Email letters, Dec. 16, 2011

Tourism brings in secondary money

Regarding The Daily Sentinel’s front-page article in the Dec. 15 edition, “Outdoors jobs bolster economy, study shows” and the two related letters on the Commentary page: One thing that is never adequately stressed in these discussions is the fact that although the recreation and tourism industry brings a lot of money into the local community, it is all secondary money. It is a redistribution of existing wealth, but it contributes no net increase.

There must be an underlying economy based on natural resources and primary industry to generate the new wealth that is absolutely essential to provide the base economy on which the tourism and service industries ride. The net new wealth that natural-resource development and primary industry create is the very foundation on which any viable economy rests. The entire edifice of the service economy will collapse without a sound underlying primary economy. No sizable community, and certainly no state or nation can survive for long with economies based on tourism, recreation and service industries alone.
 
JIM GESICK
Montrose

Holder had violated our Constitution

Attorney General Eric Holder is seeking to disallow individual states from requiring voters to provide a photo ID as a prerequisite to casting their votes in each election cycle. Why would Holder be opposed to states requiring a valid ID in order to cast votes?

You know, like the IDs that all legal citizens are required to present everyday on things like cashing a check, making purchases with credit cards, purchasing or applying for hunting and fishing licenses, opening a credit card or bank account, etc. Isn’t it somewhat tempting to believe that perhaps Holder’s real intention here is to more easily enable illega’s to vote, and encourage many left-leaning voters to vote more than once, ala the way that the Obama supported Acorn group did in the 2008 election cycle?

And I wonder just how many folks are aware of the recent finding that in a tightly contested primary with Hillary Clinton in the 2008 cycle, that an as-yet-undetermined quantity of Obama supporters engaged in voter fraud, by forging the names of many unknowing voters, in order to get Obama on the ticket? And now, knowing that the majority of Americans have wised up to Obama’s hype and change, this top law enforcement officer of America wants to provide even more opportunity for voter fraud in the 2012 election cycle, to improve Obama’s odds of re-election, rather than to actually create a level playing field for candidates of both major political parties.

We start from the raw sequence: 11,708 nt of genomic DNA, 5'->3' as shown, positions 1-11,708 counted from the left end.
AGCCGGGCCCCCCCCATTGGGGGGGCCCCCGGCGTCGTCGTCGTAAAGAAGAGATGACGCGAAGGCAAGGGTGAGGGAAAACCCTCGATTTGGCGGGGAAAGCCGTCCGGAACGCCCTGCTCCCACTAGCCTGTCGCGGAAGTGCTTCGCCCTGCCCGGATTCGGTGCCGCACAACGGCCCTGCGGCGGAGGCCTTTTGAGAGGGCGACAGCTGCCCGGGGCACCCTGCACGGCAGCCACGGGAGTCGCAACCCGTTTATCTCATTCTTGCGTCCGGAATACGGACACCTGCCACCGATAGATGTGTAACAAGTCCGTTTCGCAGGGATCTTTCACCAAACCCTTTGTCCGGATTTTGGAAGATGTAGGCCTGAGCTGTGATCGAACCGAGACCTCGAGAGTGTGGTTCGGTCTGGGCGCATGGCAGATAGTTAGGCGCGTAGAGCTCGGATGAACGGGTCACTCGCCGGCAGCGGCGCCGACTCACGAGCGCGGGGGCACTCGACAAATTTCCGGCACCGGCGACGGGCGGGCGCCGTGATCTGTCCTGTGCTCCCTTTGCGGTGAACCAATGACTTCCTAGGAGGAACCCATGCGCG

Considering Holder’s obvious ineptness in the corrupt fast-and-furious operation, his dropping of the New Black Panther voter intimidation scandal (even with video evidence and a plea agreement in hand), his suing individual states for having the gall to pass illegal immigration laws in order to protect their states and its citizens, his pressing to prosecute war-time enemy combatants in civil courts to give them a fair trial and other violations of our Constitution, one can only wonder how many more times can Holder be allowed to violate our Constitution without serious public outcry?

DON BOYLES
Grand Junction

Wyoming wells were not properly cemented

I would not take too seriously the report on water-well contamination in the Pavilion, Wyo. area. My personal experience with water-well drillers and the energy production companies in the area during the late ’60s through the late ’80s indicate that one of the major problems with the Pavilion water wells was that they were never cemented to protect the well from surface water contamination.

One major water well drilling company properly cemented all water wells they drilled. Many did not, they mixed a few sacks of cement in a wheelbarrow and dumped it around the casing in hopes it would fall enough to seal the pipe in place.

There have been problems in this area for 50 + years, mainly to water well drilling procedures and existing natural surface gas.

Also, the EPA has an agenda.

D.L. SMITH
Grand Junction

CMU is a deserving recipient of FML money

I was pleased to see the Federal Mineral Lease board show true leadership and make an investment in Western Colorado that will last for generations to come. I am also happy to see that Colorado Mesa University has stepped up to provide training for the energy workforce.